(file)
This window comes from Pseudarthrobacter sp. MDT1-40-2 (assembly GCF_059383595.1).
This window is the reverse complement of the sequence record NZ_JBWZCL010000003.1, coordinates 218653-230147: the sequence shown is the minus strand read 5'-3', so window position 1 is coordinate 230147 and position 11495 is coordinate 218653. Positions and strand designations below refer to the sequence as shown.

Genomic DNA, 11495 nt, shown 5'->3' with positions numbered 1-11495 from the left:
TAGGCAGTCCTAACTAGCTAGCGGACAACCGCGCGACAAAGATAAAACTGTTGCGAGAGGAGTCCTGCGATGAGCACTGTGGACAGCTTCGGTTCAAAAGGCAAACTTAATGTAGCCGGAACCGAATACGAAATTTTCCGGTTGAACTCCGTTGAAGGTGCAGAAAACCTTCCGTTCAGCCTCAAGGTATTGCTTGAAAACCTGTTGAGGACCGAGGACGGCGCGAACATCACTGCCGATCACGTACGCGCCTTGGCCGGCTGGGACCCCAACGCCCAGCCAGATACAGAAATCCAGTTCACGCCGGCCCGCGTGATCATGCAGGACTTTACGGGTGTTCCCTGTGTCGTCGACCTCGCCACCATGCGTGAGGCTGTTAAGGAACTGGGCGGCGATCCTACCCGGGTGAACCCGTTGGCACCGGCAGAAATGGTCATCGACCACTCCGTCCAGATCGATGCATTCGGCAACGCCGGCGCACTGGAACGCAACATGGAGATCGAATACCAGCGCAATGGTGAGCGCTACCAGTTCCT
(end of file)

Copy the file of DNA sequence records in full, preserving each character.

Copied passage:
This window comes from Pseudarthrobacter sp. MDT1-40-2 (assembly GCF_059383595.1).
This window is the reverse complement of the sequence record NZ_JBWZCL010000003.1, coordinates 218653-230147: the sequence shown is the minus strand read 5'-3', so window position 1 is coordinate 230147 and position 11495 is coordinate 218653. Positions and strand designations below refer to the sequence as shown.

Genomic DNA, 11495 nt, shown 5'->3' with positions numbered 1-11495 from the left:
TAGGCAGTCCTAACTAGCTAGCGGACAACCGCGCGACAAAGATAAAACTGTTGCGAGAGGAGTCCTGCGATGAGCACTGTGGACAGCTTCGGTTCAAAAGGCAAACTTAATGTAGCCGGAACCGAATACGAAATTTTCCGGTTGAACTCCGTTGAAGGTGCAGAAAACCTTCCGTTCAGCCTCAAGGTATTGCTTGAAAACCTGTTGAGGACCGAGGACGGCGCGAACATCACTGCCGATCACGTACGCGCCTTGGCCGGCTGGGACCCCAACGCCCAGCCAGATACAGAAATCCAGTTCACGCCGGCCCGCGTGATCATGCAGGACTTTACGGGTGTTCCCTGTGTCGTCGACCTCGCCACCATGCGTGAGGCTGTTAAGGAACTGGGCGGCGATCCTACCCGGGTGAACCCGTTGGCACCGGCAGAAATGGTCATCGACCACTCCGTCCAGATCGATGCATTCGGCAACGCCGGCGCACTGGAACGCAACATGGAGATCGAATACCAGCGCAATGGTGAGCGCTACCAGTTCCT